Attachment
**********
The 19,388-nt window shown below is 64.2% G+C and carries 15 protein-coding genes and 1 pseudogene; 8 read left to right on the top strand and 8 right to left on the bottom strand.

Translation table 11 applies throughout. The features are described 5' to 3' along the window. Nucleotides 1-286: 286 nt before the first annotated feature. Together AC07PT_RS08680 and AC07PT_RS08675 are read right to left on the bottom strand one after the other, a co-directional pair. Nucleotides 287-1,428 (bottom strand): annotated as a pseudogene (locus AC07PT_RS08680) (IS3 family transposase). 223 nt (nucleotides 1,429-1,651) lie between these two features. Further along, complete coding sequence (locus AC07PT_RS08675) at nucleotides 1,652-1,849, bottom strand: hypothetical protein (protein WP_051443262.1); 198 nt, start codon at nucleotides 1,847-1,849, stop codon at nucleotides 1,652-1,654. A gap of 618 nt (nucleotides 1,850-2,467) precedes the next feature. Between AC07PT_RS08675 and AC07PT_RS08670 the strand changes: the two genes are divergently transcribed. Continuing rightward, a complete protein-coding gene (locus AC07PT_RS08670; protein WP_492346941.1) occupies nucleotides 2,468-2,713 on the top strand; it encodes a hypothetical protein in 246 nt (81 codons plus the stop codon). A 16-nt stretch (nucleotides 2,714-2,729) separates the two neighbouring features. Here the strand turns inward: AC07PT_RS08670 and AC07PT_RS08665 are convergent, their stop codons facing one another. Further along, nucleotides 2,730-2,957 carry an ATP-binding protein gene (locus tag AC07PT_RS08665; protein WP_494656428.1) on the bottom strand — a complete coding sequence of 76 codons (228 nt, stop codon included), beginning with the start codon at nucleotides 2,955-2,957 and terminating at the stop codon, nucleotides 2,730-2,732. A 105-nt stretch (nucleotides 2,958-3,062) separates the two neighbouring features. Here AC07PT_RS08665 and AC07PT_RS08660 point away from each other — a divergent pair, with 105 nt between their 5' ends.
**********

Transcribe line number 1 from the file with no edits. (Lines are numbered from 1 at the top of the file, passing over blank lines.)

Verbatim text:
The 19,388-nt window shown below is 64.2% G+C and carries 15 protein-coding genes and 1 pseudogene; 8 read left to right on the top strand and 8 right to left on the bottom strand.